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How are Dental Assistants Trained?

For those with a passion for helping others, dental assisting has become a very attractive career choice. For several reasons, including job stability and relatively quick entry into the workforce, the occupation has become coveted by interested applicants.

That’s not to say it’s an easy job to perform. Dental assistants have to have excellent communication skills to work effectively alongside other dental professionals, as well as a grasp over administrative and comforting social skills. Additionally, they have to be trained to operate a vast array of equipment used often in dental offices.

As you might expect, all these skills come from a blend of professional experience and focused higher education. Here is a brief overview of how dental assistants are trained:



The first portion of dental assistant training takes place in the classroom. A majority of dental assisting programs span one or two years normally, and different programs offer different achievements; the most common options are earning a diploma, a certificate or an Associate’s degree as a result of education.

Note: Not all states require formal education to become a dental assistant, but it’s certainly an advantage to get some measure of formal training before moving on.

Coursework in these programs covers minimally the basic science of dentistry, including oral and facial anatomy, office administration and other crucial elements to performing a job in a dental office, such as pharmacology and radiology.


Early Professional Experience

One way dental assistants-in-training often choose to hone their skills is by completing externships in dental and orthodontic practices. Externships are different from internships in that they’re often part of a college vocational program, and typically are unpaid.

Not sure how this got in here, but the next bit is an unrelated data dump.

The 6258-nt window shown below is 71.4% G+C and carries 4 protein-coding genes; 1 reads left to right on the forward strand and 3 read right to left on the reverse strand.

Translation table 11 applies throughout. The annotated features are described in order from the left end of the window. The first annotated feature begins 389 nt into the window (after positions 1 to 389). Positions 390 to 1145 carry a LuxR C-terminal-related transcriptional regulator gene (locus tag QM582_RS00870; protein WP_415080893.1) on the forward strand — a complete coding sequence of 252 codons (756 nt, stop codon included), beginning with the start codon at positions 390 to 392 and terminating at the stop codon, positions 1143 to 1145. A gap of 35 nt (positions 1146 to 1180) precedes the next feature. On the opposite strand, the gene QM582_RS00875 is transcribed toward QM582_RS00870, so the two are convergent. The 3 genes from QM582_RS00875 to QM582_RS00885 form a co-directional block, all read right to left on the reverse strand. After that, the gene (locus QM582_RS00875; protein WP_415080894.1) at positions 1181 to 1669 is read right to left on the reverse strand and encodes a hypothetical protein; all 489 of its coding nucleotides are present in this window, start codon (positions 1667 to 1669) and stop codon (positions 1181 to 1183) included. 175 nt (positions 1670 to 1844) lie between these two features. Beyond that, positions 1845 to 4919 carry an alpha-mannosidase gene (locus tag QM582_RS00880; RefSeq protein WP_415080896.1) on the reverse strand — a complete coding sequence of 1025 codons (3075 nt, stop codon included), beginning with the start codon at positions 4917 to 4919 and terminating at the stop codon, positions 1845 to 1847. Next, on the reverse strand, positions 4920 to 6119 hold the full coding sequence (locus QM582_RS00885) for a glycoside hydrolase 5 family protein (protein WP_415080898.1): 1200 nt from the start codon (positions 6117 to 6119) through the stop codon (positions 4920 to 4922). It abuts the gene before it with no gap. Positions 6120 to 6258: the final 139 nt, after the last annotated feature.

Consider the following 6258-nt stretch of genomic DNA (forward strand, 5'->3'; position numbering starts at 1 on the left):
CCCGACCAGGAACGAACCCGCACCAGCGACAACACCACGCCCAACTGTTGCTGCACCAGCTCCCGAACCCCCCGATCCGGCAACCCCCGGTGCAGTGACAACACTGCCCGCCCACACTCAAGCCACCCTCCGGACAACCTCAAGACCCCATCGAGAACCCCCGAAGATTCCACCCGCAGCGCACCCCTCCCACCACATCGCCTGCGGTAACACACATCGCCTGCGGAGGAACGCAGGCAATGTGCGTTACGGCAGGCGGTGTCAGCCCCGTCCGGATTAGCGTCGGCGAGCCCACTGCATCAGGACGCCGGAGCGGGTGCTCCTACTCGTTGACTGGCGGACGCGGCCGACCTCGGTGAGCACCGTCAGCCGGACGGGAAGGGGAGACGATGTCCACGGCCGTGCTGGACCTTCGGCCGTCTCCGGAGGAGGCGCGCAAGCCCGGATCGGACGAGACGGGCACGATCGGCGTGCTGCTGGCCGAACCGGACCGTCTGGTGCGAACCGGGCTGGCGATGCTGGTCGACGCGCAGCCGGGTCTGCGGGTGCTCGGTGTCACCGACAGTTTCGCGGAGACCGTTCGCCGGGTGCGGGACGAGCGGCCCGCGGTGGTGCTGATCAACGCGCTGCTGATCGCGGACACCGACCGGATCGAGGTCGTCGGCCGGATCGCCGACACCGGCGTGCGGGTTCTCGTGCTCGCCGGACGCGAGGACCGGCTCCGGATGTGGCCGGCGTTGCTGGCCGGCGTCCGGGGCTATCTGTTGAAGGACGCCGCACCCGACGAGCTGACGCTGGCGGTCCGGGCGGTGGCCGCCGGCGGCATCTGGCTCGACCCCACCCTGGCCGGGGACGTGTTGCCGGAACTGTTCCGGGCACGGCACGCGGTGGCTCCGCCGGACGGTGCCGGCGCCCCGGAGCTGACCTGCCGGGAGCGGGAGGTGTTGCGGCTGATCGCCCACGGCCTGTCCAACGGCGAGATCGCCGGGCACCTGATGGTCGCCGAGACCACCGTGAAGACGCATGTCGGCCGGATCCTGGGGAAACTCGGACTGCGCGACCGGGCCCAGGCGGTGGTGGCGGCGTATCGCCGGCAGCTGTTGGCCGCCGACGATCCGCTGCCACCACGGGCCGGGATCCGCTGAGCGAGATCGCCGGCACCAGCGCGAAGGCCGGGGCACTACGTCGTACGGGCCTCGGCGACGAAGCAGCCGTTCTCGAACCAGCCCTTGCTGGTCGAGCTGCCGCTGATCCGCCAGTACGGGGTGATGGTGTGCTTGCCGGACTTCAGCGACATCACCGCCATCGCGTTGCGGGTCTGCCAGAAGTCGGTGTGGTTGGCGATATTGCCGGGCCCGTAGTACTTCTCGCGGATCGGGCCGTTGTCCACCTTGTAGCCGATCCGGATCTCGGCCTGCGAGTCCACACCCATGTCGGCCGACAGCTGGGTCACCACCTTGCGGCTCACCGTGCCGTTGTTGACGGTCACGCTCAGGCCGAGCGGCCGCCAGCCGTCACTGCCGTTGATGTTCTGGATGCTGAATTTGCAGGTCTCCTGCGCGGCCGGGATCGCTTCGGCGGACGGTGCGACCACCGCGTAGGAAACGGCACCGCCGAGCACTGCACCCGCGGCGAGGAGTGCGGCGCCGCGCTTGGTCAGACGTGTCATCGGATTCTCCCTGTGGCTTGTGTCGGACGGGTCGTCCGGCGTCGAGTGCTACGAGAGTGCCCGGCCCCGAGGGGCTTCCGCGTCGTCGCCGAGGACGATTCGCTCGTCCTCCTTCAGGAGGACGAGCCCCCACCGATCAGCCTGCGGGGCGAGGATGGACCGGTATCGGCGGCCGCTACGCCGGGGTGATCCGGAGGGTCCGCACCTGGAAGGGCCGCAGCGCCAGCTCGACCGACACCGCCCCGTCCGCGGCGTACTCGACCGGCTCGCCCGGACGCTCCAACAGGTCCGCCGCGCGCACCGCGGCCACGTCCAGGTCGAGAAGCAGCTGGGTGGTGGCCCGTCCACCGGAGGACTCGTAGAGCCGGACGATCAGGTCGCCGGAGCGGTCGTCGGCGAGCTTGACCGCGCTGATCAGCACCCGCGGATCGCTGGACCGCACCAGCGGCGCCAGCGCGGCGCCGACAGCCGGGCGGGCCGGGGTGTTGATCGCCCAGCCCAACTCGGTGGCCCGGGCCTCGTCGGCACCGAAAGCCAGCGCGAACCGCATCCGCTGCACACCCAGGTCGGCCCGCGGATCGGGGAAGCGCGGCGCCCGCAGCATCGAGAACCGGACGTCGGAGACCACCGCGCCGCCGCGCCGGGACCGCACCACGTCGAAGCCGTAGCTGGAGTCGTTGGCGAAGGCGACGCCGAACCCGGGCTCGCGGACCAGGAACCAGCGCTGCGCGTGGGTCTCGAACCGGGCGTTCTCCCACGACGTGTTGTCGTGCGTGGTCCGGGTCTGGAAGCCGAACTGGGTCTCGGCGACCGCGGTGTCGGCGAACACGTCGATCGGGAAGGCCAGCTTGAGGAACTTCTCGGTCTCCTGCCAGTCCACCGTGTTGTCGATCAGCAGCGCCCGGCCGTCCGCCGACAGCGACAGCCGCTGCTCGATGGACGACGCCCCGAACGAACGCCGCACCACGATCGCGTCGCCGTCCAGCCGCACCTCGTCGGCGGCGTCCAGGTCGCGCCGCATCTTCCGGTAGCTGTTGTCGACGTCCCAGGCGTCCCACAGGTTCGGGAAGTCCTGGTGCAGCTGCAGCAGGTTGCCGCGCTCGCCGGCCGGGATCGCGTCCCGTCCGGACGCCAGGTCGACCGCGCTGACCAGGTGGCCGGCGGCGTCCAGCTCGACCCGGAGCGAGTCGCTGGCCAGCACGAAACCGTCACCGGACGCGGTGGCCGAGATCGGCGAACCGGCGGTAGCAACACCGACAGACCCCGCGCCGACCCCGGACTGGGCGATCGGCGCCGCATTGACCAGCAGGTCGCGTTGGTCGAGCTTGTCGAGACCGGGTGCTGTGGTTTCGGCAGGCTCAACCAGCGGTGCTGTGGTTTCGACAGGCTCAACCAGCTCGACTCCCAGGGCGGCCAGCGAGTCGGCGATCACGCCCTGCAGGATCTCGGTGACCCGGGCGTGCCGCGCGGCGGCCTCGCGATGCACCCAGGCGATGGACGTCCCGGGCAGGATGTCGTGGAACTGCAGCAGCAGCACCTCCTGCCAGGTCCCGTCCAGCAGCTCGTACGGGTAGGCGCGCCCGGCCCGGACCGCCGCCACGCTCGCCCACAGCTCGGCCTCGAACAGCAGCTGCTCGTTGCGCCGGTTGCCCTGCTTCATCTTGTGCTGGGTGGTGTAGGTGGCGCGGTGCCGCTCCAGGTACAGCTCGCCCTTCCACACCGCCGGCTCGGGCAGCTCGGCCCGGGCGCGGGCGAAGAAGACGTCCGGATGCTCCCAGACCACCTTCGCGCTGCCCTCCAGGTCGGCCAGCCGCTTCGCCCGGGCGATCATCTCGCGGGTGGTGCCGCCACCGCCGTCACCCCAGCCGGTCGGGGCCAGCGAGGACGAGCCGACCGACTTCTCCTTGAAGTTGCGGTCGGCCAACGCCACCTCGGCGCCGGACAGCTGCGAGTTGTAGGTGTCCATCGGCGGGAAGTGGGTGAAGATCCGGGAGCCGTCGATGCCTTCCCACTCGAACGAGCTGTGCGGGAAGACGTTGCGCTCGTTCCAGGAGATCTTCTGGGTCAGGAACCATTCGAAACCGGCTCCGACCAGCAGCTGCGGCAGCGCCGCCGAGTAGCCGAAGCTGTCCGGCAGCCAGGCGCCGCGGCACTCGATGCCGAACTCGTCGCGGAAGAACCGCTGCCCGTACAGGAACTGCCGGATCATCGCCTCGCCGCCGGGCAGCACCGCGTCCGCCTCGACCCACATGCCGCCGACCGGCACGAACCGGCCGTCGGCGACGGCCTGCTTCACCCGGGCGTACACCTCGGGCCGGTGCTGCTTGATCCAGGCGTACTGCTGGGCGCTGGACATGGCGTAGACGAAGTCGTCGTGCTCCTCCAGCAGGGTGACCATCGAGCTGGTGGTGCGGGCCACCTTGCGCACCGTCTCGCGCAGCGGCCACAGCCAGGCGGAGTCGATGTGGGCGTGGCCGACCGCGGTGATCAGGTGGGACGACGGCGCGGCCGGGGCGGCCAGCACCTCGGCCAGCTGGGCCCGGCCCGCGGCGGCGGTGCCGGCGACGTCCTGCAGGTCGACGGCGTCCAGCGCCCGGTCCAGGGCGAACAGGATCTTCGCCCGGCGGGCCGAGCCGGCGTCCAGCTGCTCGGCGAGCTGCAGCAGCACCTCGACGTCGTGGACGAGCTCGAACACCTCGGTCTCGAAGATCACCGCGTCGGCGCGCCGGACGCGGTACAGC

These experiences serve to help students understand the needs of their future careers, hone administrative and practical knowledge, and get experience in their area of specialization, if applicable.



While many dental assisting hopefuls focus in “general dentistry”, there is a point to choose a more specific path for further training. Some possibilities include orthodontics, periodontics and various fields of oral surgery, for example.


Official Certification

In most states, it’s necessary to pass a certification exam called the Certified Dental Assistant Examination (CDA). This exam includes three components, scored out 900, in which the pupil has to achieve a grade of at least 400 or better to be certified:


  • General Chairside
  • Radiation Health and Safety
  • Infection Control


Each of these three has a specific benchmark goal that is intended to verify whether the dental assisting student truly has mastered all the components necessary to their career.


Additional Certification and Vocational Training

While the CDA is the minimum, many students opt to take additional tests to demonstrate expertise in more areas, such as orthodontics and preventative and restorative dentistry.

Landing yourself a job is certainly not the end of training for a dental assistant. Different offices have different protocols, equipment and practices that it’s very important to be familiar with before being done with training, a process that may never be fully complete.


Further Education

Many dental assistants work in that capacity for a few years and then decide to move on to related careers for which their previous coursework has prepared them. This makes undergoing dental assistant training a very worthwhile effort, both for those interested in staying in the occupation and those moving on after a while.

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…Treat Others As You Would Have Them Treat You … Matthew 7:12